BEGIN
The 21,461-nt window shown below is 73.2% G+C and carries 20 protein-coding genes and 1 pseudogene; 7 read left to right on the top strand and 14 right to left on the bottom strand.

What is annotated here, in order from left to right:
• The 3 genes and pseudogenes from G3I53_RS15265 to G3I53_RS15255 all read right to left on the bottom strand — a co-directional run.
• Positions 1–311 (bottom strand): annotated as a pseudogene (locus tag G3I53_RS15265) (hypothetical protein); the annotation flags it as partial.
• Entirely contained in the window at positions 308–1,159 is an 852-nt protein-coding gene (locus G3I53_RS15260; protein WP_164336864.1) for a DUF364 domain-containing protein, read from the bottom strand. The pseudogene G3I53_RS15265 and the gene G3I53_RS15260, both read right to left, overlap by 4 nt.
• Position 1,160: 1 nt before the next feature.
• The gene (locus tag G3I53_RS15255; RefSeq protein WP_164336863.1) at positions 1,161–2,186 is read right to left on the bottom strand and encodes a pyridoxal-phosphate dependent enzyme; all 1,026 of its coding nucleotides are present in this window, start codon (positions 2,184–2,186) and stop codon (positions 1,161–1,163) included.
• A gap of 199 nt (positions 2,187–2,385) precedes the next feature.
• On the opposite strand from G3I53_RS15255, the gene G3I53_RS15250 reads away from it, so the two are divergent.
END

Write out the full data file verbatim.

The 21,461-nt window shown below is 73.2% G+C and carries 20 protein-coding genes and 1 pseudogene; 7 read left to right on the top strand and 14 right to left on the bottom strand.

What is annotated here, in order from left to right:
• The 3 genes and pseudogenes from G3I53_RS15265 to G3I53_RS15255 all read right to left on the bottom strand — a co-directional run.
• Positions 1–311 (bottom strand): annotated as a pseudogene (locus tag G3I53_RS15265) (hypothetical protein); the annotation flags it as partial.
• Entirely contained in the window at positions 308–1,159 is an 852-nt protein-coding gene (locus G3I53_RS15260; protein WP_164336864.1) for a DUF364 domain-containing protein, read from the bottom strand. The pseudogene G3I53_RS15265 and the gene G3I53_RS15260, both read right to left, overlap by 4 nt.
• Position 1,160: 1 nt before the next feature.
• The gene (locus tag G3I53_RS15255; RefSeq protein WP_164336863.1) at positions 1,161–2,186 is read right to left on the bottom strand and encodes a pyridoxal-phosphate dependent enzyme; all 1,026 of its coding nucleotides are present in this window, start codon (positions 2,184–2,186) and stop codon (positions 1,161–1,163) included.
• A gap of 199 nt (positions 2,187–2,385) precedes the next feature.
• On the opposite strand from G3I53_RS15255, the gene G3I53_RS15250 reads away from it, so the two are divergent.